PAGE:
While some caution is warranted in terms of how feedback is delivered, managers shouldn’t shy away from giving it. When done right, feedback can truly be a gift to individuals and organisations.


Practice Your Writing

How do you prefer to receive feedback? Do you prefer a direct or indirect approach?
And how do you usually give feedback? Are you direct or indirect? 
Have you ever had a cultural clash when giving/receiving feedback? Share your story. 

16 respostas para “The Pitfalls of Giving Feedback Across Cultures”

  1. Hi Ho

    This article was very interesting. Tks for sharing it. Unfortunately, most professionals don’t know how to receive and give feedback. I don’t like to get feedback from people that I don’t trust in. I prefer receiving a constructive feedback, regardless the approach.
    It’s very important to know about different culture, if you want to be successful in this diverse business world.
    See you !

    1. Hi, Felipe!

      It’s good to know you liked the article! 😉

      Please keep sharing your thoughts and impressions!

  2. This article is very clear about the problem. I am working in a American Company , but I need to talk with the different nationalities.
    This is confusion , because Some nationalities don’t like receiving feedback while others are very sincere.

    I like receiving feedback directly, but I prefer it not to be in public.

    1. Hello Chris!

      An accurate article, isn’t it?
      I agree with you, and I think everybody prefers to be given feedback directly, never in public!

      – in an American
      – but I need to talk with people from different nationalities
      – This can be confusing OR It can cause confusion

      See ya!

  3. I believe feedback is an amazing form to improve ourselves, I enjoy receiving it directly. In my company, we have a culture to approach it once a year directly with our manager tracking our delivery.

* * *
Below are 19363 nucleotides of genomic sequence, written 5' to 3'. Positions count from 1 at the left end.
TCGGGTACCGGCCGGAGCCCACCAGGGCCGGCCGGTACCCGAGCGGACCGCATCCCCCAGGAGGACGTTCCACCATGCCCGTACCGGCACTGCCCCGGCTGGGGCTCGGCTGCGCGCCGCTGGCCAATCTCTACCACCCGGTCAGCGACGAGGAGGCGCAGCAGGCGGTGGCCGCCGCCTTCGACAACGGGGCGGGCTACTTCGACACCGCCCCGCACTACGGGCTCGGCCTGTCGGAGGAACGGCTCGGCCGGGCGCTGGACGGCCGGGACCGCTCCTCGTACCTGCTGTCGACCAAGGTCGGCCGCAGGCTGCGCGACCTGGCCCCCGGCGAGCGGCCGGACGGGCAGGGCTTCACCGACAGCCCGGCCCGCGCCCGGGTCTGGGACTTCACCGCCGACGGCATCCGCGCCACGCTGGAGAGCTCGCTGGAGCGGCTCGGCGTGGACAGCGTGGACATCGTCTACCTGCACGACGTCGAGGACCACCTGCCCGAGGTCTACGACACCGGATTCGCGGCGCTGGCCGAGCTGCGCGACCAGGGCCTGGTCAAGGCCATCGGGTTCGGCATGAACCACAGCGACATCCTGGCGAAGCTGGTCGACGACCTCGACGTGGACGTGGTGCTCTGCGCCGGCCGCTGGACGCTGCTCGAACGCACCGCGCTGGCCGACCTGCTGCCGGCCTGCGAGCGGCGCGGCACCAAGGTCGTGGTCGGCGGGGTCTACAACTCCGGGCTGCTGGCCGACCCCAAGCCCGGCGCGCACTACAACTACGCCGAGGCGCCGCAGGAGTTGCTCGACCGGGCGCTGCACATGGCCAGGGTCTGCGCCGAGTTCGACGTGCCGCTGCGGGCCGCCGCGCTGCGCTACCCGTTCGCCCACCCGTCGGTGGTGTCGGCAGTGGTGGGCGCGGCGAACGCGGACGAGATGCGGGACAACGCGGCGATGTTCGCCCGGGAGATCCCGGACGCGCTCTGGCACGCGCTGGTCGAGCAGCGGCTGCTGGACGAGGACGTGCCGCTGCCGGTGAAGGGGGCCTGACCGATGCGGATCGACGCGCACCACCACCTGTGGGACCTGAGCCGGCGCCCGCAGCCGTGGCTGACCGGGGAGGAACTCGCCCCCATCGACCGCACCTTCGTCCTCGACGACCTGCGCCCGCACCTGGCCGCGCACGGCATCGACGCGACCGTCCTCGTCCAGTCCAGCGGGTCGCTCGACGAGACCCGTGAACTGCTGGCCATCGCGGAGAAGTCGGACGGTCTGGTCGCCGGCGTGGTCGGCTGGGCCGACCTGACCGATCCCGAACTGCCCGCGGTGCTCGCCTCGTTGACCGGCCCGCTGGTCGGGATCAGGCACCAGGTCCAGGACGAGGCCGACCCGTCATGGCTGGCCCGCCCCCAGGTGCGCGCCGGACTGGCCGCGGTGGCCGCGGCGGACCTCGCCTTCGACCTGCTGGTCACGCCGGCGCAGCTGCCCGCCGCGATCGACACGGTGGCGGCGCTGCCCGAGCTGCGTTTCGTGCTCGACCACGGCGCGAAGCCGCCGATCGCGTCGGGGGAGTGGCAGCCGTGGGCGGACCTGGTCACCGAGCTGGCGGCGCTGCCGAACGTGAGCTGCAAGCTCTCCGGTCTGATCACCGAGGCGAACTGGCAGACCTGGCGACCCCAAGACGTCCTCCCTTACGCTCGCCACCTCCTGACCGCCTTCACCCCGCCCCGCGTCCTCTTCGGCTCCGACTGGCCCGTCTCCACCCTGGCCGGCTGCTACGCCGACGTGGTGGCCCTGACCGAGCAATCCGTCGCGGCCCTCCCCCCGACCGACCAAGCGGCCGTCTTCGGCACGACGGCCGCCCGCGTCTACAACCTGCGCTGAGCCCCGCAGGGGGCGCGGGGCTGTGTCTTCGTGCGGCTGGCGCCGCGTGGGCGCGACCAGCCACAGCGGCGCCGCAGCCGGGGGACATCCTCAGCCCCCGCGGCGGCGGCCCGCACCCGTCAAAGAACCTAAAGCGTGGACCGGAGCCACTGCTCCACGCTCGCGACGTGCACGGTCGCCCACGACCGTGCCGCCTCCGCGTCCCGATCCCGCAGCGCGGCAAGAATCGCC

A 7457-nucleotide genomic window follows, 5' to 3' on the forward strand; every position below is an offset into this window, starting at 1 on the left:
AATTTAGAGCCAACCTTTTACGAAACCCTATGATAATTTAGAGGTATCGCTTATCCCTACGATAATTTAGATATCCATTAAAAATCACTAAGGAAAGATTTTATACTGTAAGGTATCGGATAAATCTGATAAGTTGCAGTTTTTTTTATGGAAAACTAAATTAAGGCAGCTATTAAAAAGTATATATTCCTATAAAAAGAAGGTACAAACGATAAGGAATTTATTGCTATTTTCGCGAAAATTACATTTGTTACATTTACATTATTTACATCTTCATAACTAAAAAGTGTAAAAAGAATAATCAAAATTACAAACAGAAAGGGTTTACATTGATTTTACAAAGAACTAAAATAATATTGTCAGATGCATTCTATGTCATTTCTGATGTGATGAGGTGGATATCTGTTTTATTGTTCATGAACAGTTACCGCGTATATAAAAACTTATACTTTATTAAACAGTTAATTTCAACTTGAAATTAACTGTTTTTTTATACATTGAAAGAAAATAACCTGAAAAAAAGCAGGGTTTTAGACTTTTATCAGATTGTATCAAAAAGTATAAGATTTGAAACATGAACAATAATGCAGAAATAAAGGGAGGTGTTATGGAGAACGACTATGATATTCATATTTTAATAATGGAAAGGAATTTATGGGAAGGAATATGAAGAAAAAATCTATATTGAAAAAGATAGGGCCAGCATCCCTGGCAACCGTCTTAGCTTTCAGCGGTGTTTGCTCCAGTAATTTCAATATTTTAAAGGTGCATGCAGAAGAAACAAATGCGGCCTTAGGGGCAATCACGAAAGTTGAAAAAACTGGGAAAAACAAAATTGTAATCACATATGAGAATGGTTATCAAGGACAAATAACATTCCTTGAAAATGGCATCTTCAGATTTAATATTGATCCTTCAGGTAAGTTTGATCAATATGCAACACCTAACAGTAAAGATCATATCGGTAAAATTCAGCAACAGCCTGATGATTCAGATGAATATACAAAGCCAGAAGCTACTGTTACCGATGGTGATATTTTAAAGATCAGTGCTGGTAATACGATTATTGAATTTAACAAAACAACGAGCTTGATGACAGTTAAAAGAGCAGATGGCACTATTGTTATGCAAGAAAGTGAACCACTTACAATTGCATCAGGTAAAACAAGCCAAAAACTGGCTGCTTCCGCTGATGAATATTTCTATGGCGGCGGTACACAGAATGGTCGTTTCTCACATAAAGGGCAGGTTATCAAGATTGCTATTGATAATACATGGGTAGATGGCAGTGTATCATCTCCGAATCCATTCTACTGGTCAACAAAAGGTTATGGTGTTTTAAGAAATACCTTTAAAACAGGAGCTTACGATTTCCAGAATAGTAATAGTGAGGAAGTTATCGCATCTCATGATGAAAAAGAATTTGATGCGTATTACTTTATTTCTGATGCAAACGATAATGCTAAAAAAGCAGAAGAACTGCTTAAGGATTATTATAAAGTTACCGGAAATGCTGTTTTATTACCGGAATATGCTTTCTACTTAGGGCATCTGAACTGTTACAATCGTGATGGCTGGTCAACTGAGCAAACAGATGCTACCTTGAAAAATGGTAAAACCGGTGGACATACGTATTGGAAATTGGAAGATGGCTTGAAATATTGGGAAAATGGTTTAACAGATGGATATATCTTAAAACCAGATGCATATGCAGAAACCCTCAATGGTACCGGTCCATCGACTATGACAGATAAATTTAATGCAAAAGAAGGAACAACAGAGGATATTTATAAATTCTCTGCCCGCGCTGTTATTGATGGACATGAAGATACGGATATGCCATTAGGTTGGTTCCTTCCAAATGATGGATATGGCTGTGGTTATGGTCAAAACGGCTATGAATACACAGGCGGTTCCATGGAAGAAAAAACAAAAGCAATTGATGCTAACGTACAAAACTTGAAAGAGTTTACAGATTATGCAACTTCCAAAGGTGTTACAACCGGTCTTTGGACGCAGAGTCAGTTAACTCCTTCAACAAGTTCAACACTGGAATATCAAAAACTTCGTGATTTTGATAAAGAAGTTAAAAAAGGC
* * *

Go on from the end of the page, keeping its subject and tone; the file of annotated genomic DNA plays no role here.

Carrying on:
1. Very good, João Pedro! 🙂

      Just a minor correction:
      – with our manager, who tracks our outcomes, results or performances

    1. Amazing, Clarice!!!
      We’re glad to know we’re providing relevant content for you career!
      Stay tuned for more!

  4. This article is very assertive, I love reading it. I like learning and improving my knowledge so any constructive feedback is valuable. I think the nature of my responses is more direct because of my personality, but it is necessary to be aware of cultural nuances when interacting with diverse audiences to ensure effective communication and understanding.

  5. I prefer receive a feedback in a direct approach because it will be clear how I can improve my skills and the manner of doing something. I generally give feedback to people in a indirect approach because I am a person that worries a lot with the people’s feelings.

    1. Very nice, Rosimeri!

      And we really appreciate to work with thoughtful leaders!

      Just a PS:
      – in an indirect
      – I am a person who worries (better: who cares) a lot about people’s feelings

  6. Great article. Undoubtedly, in intercultural situations, understanding the customary ways of speaking of the interlocutors is essential for giving effective feedback, ensuring that it is in line with cultural expectations and avoiding wrong interpretations.

    1. Good job Gladys!

      You mean the three classes , right? Interesting!

      We’re glad you liked it! See ya!